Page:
The Sky Is Not Falling, 2011 Draft Edition

With the 2011 draft now behind us, it would appear that Seattle will lose every game next year. Yep, that’s right, every single game. Cancel your season tickets, put your jerseys back in the closet, and go back to watching your 2005 season highlights DVDs, ‘cause the only topic left for us to discuss is whether the Seahawks should fire their entire staff today, or whether they should have fired all of them the second they failed to use the 25th overall pick on one of the top names that were still left on Mel Kiper’s Big Board™.

At least, that’s what many of the draft experts1 want you to think. Personally, I’ve always thought it was a bad idea to decree a team a failure before it even has a chance to step on the field, but maybe that’s just me. I mean, if reality actually looked like some of these post-draft predictions, then Brian Bosworth would be in the Hall of Fame, Kurt Warner would still be stocking grocery store shelves, and Ryan Leaf would need to buy tickets for two seats every time he got on a plane: one for himself, and a second one for his collection of Super Bowl rings.

Which brings us to Trent Dilfer’s rant, with which most of you are probably already familiar. Usually, I like Dilfer’s commentary; for all his faults as a player, he’s become a decent analyst who does his best work when he’s breaking down game tape and analyzing quarterback play. But this idea that the Seahawks “absolutely whiffed” in the 2011 draft because Mel Kiper and Todd McShay disagree with their decisions? Trent, you done stepped in it this time.

Here’s the deal: the Mel Kipers and Todd McShays and Bleacher Reports of the world seem to forget that they aren’t the only game in town when it comes to grading college talent. Back in the old days, when it was common for NFL executives to base their draft decisions on articles they read in Street & Smith2, Dilfer would have been justified in suggesting that the draft experts might know the college players better than the teams. However, that all changed in 1942 when the Eagles showed up to the draft with 64 notebooks filled with $8,000 worth of research on potential draft picks3. By the end of the decade, Philadelphia had gone to three straight championship games and the rest of the NFL had decided that their might just be something to this whole scouting thing.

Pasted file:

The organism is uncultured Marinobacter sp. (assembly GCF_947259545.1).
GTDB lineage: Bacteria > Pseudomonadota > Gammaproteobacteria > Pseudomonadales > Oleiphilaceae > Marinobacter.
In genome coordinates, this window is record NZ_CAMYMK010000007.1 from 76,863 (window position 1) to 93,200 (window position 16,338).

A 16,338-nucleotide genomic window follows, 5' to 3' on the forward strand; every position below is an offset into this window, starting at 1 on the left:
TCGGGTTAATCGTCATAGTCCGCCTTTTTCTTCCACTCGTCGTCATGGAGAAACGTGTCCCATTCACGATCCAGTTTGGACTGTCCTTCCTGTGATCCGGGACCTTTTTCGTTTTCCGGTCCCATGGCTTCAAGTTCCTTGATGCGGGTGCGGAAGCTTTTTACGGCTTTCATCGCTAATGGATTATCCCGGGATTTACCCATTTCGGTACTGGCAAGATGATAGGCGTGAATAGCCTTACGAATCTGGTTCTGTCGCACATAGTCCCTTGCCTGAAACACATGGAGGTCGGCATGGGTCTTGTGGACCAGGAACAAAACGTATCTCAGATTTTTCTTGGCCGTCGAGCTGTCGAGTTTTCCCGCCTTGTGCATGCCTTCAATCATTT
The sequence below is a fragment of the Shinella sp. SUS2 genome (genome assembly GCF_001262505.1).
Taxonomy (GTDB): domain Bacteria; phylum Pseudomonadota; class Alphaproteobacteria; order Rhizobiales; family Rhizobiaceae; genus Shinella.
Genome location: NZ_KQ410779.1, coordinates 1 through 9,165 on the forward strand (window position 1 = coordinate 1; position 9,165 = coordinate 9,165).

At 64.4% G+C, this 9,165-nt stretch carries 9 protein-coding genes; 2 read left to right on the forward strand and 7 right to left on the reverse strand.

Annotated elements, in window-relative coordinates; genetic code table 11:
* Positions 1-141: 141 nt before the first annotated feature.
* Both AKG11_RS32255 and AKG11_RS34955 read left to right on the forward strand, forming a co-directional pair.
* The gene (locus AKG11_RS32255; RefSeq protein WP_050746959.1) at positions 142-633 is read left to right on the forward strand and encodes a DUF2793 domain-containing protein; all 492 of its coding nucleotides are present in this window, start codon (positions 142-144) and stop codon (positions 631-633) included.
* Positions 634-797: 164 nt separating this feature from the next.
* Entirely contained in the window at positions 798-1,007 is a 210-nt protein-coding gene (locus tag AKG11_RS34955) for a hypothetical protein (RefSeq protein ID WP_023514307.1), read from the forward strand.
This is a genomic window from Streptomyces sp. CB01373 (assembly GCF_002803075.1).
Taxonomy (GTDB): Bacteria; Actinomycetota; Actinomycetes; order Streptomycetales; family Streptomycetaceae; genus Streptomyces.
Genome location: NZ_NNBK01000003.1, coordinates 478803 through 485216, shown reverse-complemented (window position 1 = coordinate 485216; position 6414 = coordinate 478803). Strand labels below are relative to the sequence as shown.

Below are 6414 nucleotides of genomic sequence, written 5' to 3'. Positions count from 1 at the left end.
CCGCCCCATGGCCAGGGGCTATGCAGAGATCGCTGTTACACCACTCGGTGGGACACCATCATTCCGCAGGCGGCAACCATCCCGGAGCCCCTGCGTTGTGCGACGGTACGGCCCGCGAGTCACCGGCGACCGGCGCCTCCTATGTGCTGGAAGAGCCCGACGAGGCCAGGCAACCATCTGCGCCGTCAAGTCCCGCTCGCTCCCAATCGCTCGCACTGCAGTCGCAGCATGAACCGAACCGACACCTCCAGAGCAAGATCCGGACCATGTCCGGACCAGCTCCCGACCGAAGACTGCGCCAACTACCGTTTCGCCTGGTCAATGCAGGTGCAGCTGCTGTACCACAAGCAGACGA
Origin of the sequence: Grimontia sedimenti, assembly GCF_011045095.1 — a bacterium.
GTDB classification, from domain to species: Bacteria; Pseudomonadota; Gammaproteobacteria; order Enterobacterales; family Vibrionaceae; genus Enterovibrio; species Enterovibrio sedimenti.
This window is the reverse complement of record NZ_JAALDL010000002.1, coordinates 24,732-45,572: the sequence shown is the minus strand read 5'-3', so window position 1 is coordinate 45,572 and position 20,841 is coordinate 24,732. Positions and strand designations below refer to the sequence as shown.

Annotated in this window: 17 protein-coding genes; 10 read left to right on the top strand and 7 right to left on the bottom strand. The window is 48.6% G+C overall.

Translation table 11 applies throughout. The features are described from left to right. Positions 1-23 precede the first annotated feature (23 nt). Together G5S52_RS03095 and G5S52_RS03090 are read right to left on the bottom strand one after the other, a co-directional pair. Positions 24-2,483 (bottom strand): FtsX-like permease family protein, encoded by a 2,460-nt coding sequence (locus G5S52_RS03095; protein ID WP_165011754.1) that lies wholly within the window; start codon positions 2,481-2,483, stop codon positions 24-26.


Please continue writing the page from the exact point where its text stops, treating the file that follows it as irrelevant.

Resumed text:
Teams don’t pay all those scouts and front office personnel to sit on their hands and wait for Mike Mayock to unveil his first mock draft of the season. Believe it or not, they earn their salaries by evaluating college talent themselves. They watch game film, attend practices, interview coaches, conduct background checks, etc., and they do all this nonstop for months at a stretch. Granted, some teams still manage to be terrible at drafting no matter how much money they give their staff, but in general I tend to believe that a player evaluation done by a team of professional scouts is somewhat more trustworthy than one done by a self-anointed draft expert working on his own.

It’s also important to keep in mind that there’s no such thing as a surefire draft pick. No matter who is doing the evaluating, the end result of all those hours of research is a mere prediction, an educated guess as to a given player’s potential to succeed. Countless franchise cornerstones-to-be have failed miserably in the pros because of injury, underachievement, incarceration, or straight-up brain death, while plenty of fringe guys have gone on to have some pretty successful NFL careers.

So, now that I’ve worked all that ranting and disclaimering4 out of my system, tomorrow I’ll take a look at the potential of Seattle’s 2011 draft class.  I hate to leave you all hanging like this, but I’ve got a child I need to take to a doctor’s appointment.  Believe me, I’d rather stay here and write.

1 In Kiper’s case, I’m using the term “expert” rather loosely. As you might notice as you continue to read, I do not like him terribly much.

2 No, really. Tom Bennett, The Pro Style, page 35.

3 Bennett again, also on page 35. The Pro Style has been out of print for the last few decades, but if you can hunt down a copy it’s an interesting read.

4 Yes, I know the correct word is “disclaiming,” but it’s far less fun to say.

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